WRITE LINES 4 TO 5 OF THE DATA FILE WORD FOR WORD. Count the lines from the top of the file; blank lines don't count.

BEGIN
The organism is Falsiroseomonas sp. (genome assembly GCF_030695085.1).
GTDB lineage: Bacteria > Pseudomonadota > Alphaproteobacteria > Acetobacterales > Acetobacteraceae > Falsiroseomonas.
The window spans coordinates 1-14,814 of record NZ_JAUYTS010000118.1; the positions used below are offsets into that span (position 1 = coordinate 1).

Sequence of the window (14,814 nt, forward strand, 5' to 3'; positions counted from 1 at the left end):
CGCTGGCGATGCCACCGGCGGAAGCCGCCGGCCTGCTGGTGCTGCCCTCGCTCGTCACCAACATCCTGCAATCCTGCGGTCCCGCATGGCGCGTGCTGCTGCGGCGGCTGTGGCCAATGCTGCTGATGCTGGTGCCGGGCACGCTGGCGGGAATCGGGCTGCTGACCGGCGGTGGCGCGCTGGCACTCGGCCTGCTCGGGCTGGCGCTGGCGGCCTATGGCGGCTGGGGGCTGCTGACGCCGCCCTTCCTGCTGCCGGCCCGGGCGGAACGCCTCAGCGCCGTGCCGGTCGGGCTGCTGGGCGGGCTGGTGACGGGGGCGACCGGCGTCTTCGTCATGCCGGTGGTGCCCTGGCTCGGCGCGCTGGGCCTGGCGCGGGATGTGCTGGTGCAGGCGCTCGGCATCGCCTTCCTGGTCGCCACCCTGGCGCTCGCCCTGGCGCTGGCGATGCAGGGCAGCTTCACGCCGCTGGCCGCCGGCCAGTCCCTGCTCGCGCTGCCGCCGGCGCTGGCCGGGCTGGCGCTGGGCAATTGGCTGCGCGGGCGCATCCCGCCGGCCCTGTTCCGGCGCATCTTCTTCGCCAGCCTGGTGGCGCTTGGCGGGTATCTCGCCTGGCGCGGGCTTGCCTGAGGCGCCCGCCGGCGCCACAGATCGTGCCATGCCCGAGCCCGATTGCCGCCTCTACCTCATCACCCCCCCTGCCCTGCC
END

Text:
Sequence of the window (14,814 nt, forward strand, 5' to 3'; positions counted from 1 at the left end):
CGCTGGCGATGCCACCGGCGGAAGCCGCCGGCCTGCTGGTGCTGCCCTCGCTCGTCACCAACATCCTGCAATCCTGCGGTCCCGCATGGCGCGTGCTGCTGCGGCGGCTGTGGCCAATGCTGCTGATGCTGGTGCCGGGCACGCTGGCGGGAATCGGGCTGCTGACCGGCGGTGGCGCGCTGGCACTCGGCCTGCTCGGGCTGGCGCTGGCGGCCTATGGCGGCTGGGGGCTGCTGACGCCGCCCTTCCTGCTGCCGGCCCGGGCGGAACGCCTCAGCGCCGTGCCGGTCGGGCTGCTGGGCGGGCTGGTGACGGGGGCGACCGGCGTCTTCGTCATGCCGGTGGTGCCCTGGCTCGGCGCGCTGGGCCTGGCGCGGGATGTGCTGGTGCAGGCGCTCGGCATCGCCTTCCTGGTCGCCACCCTGGCGCTCGCCCTGGCGCTGGCGATGCAGGGCAGCTTCACGCCGCTGGCCGCCGGCCAGTCCCTGCTCGCGCTGCCGCCGGCGCTGGCCGGGCTGGCGCTGGGCAATTGGCTGCGCGGGCGCATCCCGCCGGCCCTGTTCCGGCGCATCTTCTTCGCCAGCCTGGTGGCGCTTGGCGGGTATCTCGCCTGGCGCGGGCTTGCCTGAGGCGCCCGCCGGCGCCACAGATCGTGCCATGCCCGAGCCCGATTGCCGCCTCTACCTCATCACCCCCCCTGCCCTGCC